Turkey’s Constitutional Court has abolished a controversial regulation that was used by Turkish authorities to revoke the passports of the spouses in some cases if their wives or husbands had their passports canceled on Thursday.
The controversial regulation was part of a government decree issued in the aftermath of a coup attempt on July 15, 2016. The regulation said the Interior Ministry could revoke the passports of the spouses for security reasons if the passports of their husbands or wives had also been revoked.
The main opposition Republican People’s Party (CHP) challenged the controversial regulation in addition to some other disputed legislation at the Constitutional Court.
Following the coup attempt, more than 150,000 people were removed from state jobs and their passports were cancelled, while in excess of 30,000 others were jailed and some 600,000 people have been investigated on allegations of terrorism due to alleged Gülen links.
The passports of the spouses of some individuals whose passports had been cancelled by the government were also cancelled despite the lack of any evidence of a crime or investigation into them. The practice attracted widespread criticism as an example of collective punishment and violating freedom of movement.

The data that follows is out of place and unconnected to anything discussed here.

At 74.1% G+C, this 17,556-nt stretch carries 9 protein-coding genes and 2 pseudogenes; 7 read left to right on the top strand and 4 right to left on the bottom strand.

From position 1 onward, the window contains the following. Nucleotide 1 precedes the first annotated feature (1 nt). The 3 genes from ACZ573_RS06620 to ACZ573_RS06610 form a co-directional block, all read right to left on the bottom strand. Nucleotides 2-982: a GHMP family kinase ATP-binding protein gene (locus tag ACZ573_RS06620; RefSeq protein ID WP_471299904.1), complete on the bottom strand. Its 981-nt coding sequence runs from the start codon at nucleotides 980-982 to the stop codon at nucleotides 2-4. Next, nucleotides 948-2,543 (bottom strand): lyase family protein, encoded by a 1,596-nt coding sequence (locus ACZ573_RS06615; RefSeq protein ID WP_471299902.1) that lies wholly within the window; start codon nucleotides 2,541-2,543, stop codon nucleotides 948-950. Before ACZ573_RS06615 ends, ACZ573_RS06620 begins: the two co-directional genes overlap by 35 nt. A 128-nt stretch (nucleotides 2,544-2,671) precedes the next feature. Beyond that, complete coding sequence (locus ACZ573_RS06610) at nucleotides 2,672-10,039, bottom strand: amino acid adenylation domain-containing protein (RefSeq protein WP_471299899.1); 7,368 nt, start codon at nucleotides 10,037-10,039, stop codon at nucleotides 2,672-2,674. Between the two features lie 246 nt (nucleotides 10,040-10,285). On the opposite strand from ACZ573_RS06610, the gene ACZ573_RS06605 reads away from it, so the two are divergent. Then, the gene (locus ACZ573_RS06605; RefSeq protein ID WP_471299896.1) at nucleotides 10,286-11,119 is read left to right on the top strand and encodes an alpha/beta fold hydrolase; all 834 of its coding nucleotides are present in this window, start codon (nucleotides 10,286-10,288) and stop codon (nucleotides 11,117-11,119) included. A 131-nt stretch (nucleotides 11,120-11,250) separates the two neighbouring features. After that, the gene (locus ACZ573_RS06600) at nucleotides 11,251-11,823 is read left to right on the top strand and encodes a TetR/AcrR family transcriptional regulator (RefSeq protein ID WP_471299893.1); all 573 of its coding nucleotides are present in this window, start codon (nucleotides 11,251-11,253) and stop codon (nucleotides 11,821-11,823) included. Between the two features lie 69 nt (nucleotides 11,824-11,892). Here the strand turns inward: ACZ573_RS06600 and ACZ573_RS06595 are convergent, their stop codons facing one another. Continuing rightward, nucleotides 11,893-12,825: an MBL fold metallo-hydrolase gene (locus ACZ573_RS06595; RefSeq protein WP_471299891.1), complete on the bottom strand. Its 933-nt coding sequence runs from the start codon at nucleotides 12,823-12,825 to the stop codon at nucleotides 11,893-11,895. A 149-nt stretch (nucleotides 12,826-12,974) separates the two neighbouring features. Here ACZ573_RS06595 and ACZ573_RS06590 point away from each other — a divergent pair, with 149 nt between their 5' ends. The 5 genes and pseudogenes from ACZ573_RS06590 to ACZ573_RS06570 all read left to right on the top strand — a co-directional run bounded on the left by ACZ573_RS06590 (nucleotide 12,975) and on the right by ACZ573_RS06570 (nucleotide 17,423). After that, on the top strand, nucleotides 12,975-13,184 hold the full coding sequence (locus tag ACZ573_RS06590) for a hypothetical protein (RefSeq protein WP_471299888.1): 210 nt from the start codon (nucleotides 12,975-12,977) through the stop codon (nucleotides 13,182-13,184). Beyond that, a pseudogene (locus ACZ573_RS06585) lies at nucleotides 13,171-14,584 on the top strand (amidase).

Since the failed coup, thousands of women and children have fled Turkey to Greece across the Evros River, which forms the boundary between the two countries, a route to Europe that is both illegal and dangerous.
It is unclear if Turkish authorities will take into account the top court’s decision in issuing passports to relatives of post-coup victims. (SCF with turkishminute.com)